Establishment of the National Commission for Land Acquisition, Resettlement and Rehabilitation (NCLRR) to supervise the implementation of provisions.

Two per cent of urban land be reserved for urban vendors; a legislation be introduced making it mandatory for government to rehabilitate every manual scavenger.

Reform of the Integrated Child Development Scheme.

The decision on government role in acquisition is a major departure from the previous approved amendments that had imposed a ceiling of 30 per cent land acquisition by the government for private industry. More so, the government was allowed to undertake land acquisition for private projects provided the private person had already acquired at least 70 per cent land.

Even the land compensation rate is a change from previous amendments suggested by the government, where it had stipulated that the market price of top 50 per cent of land transactions during previous three years be taken as the price for compensation. This was to be supplemented with 60 per cent additional solatium.

While Mamata had opposed any role for government in land acquisition for private projects, the industry was advocating 100 per cent acquisition by the government, citing difficulty in negotiating prices with each land owner. It had recently petitioned Rural Development Minister Vilasrao Deshmukh against withdrawing government role.

However, Deshmukh said the single legislation replacing Land Acquisition Act and R&R Act might be a problem. “The Resettlement and Rehabilitation Bill provides for rehabilitation of people affected far beyond those getting affected due to implementation of the Land Acquisition Act alone. Its provisions are also for people getting affected due to national calamities and other land acquisition provisions,” the Rural Development Minister said.

Krishi Bhavan officials said the legislation being proposed by NAC would also cover acquisition for Railways and national highways, for which there is a separate legislation. However, NAC member Harsh Mander contested this argument: “Nobody is stopping to bring those legislations (for Railways and highways) in conformity with the proposed single comprehensive legislation.”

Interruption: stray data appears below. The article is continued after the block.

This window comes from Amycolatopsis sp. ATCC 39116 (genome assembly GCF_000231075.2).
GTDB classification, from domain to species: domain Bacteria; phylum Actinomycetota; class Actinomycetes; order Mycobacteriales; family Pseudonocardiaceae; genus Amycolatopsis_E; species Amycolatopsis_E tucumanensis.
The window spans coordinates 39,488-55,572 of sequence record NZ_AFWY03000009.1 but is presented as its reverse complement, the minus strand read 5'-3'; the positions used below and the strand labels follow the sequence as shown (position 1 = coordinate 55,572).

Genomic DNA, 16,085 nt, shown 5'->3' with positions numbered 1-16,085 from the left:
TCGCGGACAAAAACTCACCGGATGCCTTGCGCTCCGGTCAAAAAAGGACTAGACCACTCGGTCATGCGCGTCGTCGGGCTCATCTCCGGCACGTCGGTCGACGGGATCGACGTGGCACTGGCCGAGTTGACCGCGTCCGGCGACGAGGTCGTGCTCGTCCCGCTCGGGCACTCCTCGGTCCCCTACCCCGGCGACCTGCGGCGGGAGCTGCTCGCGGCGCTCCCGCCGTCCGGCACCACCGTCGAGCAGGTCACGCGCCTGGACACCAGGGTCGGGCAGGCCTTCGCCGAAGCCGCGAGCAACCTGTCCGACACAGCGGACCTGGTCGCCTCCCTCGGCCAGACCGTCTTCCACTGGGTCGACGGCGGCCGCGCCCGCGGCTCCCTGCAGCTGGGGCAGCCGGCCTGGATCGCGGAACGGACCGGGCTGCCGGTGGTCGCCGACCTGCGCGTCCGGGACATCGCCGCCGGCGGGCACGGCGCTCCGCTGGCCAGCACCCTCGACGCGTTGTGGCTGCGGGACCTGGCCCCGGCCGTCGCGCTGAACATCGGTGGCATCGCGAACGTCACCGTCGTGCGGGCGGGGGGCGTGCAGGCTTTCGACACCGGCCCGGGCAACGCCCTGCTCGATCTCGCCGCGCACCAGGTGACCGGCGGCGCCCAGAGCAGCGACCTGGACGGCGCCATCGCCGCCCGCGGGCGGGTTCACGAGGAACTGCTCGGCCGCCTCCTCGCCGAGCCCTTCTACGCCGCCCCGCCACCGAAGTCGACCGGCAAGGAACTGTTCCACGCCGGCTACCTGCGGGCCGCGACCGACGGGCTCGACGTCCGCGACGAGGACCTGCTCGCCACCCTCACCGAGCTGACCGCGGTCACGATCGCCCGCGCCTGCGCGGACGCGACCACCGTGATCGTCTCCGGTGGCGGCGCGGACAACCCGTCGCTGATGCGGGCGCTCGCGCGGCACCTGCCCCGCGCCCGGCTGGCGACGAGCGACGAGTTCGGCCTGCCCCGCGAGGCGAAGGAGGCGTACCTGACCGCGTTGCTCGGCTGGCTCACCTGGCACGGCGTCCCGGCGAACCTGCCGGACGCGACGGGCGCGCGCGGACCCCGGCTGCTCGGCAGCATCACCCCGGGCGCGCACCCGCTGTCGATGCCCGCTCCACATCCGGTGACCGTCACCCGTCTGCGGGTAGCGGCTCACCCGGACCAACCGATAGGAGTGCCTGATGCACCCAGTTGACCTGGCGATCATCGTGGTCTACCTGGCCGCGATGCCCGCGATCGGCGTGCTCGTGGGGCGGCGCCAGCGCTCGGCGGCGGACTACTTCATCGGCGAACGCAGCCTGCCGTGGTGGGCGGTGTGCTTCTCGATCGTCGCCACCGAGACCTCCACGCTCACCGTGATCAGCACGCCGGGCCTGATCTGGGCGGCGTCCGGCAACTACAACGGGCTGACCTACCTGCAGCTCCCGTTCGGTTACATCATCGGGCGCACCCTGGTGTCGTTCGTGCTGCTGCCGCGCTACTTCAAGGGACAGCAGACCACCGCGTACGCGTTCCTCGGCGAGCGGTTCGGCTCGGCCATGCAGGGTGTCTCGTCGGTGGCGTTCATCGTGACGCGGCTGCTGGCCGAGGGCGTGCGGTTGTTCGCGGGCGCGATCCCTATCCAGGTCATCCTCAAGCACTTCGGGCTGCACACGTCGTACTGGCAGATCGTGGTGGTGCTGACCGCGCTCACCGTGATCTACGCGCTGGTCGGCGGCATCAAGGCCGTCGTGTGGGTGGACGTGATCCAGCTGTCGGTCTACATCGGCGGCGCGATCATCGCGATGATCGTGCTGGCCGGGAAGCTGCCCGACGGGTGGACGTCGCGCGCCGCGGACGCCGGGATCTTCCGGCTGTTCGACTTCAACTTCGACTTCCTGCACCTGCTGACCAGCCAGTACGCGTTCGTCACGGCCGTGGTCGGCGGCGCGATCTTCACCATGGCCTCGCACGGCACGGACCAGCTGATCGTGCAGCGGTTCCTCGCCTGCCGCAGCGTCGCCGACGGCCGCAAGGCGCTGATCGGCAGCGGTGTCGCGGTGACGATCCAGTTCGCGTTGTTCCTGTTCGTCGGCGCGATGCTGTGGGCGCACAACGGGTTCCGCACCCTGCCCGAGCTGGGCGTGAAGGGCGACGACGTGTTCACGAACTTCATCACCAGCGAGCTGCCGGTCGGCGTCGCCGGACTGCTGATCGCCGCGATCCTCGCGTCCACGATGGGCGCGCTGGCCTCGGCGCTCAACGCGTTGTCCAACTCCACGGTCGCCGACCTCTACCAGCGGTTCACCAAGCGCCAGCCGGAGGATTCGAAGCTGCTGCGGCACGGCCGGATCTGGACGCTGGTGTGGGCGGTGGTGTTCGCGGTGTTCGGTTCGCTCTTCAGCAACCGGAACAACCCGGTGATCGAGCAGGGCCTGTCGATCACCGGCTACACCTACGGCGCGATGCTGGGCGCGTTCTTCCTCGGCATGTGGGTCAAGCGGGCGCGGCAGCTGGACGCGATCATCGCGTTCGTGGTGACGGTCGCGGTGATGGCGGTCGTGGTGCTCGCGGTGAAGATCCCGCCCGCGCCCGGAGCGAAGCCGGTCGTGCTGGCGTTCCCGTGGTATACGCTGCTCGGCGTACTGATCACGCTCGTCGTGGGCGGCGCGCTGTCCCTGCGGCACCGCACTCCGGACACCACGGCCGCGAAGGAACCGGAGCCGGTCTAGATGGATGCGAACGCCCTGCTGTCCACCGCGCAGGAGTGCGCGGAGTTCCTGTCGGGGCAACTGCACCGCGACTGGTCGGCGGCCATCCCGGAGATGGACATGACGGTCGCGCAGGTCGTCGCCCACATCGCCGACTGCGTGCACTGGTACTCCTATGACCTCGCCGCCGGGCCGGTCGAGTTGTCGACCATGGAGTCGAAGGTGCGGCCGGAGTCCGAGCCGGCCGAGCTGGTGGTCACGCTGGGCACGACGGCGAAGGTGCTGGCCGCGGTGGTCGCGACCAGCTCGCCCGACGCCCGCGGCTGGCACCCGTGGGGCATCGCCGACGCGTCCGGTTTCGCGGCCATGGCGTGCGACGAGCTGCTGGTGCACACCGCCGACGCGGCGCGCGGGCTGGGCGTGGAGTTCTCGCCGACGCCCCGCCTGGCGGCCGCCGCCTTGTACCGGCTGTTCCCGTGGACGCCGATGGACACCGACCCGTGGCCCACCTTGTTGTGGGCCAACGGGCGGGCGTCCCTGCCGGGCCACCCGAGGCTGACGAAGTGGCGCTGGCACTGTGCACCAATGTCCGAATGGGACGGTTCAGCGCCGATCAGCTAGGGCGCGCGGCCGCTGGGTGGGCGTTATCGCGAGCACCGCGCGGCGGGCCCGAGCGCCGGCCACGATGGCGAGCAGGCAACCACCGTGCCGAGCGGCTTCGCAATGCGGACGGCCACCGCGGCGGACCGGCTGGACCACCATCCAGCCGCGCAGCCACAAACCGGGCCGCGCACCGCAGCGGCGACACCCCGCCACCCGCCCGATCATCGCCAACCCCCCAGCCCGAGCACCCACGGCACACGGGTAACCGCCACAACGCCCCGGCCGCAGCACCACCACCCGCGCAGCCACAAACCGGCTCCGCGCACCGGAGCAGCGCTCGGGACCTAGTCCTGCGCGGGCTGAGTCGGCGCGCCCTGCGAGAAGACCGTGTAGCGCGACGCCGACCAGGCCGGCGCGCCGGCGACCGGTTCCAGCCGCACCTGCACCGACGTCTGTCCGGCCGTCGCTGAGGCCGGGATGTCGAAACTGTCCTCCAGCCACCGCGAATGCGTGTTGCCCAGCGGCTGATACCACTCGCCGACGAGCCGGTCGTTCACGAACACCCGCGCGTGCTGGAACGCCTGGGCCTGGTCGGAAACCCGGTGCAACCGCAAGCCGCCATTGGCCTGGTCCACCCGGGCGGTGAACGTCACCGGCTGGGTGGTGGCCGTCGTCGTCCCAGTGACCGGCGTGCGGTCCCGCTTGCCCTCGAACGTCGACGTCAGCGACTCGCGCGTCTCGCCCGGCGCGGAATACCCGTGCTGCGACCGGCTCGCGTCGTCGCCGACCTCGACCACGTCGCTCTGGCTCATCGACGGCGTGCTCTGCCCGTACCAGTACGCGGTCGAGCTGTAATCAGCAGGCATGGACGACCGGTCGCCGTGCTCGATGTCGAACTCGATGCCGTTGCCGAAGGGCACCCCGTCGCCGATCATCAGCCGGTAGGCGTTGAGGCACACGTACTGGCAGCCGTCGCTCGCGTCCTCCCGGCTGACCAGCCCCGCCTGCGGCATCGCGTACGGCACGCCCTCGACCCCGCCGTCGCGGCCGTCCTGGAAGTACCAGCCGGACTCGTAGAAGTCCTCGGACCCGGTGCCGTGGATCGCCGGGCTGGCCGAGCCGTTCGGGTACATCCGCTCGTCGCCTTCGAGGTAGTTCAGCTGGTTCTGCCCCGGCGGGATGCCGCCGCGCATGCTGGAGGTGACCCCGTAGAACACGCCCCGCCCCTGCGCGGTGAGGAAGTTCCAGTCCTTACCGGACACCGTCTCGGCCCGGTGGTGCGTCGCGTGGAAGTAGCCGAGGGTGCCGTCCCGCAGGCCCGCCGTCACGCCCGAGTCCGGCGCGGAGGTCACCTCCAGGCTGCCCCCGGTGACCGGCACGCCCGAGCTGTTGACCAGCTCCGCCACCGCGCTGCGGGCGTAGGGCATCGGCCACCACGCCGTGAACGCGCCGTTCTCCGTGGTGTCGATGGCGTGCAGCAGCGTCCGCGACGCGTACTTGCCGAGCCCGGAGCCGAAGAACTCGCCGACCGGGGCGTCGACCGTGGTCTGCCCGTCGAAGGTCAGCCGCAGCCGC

Financial Express, 26 May 2o11

Despite extra marks, docs skip rural areas

In Public Health on May 27, 2011 at 2:29 pm

Two years after Union Health Minister Ghulam Nabi Azad announced “extra marks” in the post-graduate entrance exam for those willing to go to rural areas, the scheme has no takers. “I am sorry to say that no one has come forward to practice in rural areas,” admitted Azad.

In a bid to encourage doctors to opt for rural areas for medical practice, Azad had in 2009 announced the granting of extra marks up 10 per cent for one year, 20 per cent for two years of consecutive practice and 30 per cent for three years. The scheme was extended to in-service doctors with the idea of retaining talent in rural areas wherein they were offered 50 per cent reservation in postgraduate diploma seats if they worked in rural areas. There are about 3,500 seats for post graduation courses in government medical colleges.

“Hardly anybody has come forward to opt for the scheme,” said Azad, adding that it is difficult to know the reasons behind the doctors’ unwillingness.

Dr Randeep Guleria, a professor at the All India Institute of Medical Sciences (AIIMS), said that things will not improve unless rural areas have proper basic facilities and rural posting is declared as mandatory. “Majority of doctors go to the US after doing their MBBS from AIIMS. None of them want to go to rural areas,” he said.

“Things will improve only when the facilities in rural areas improve,” said Director of AIIMS R C Deka.

The only other option with the ministry to curtail the problem of shortage of doctors is to go ahead with the Bachelor of Rural Health Care course. The proposed course got stuck after the earlier Medical Council of India led by Dr S K Sarin refused to notify it. The course was unanimously endorsed by all states at the state health ministers’ meet held this February.

Indian Express, 26 May 2011

Go/No Go for forest land

In Livelihood, Poverty Eradication, Property Rights on May 26, 2011 at 2:55 am

THE ASHOK Chawla committee has recommended that forests be classified into zones on the basis of their ecological value, something on the lines of the contentious Go/No-Go categorisation for coal mining.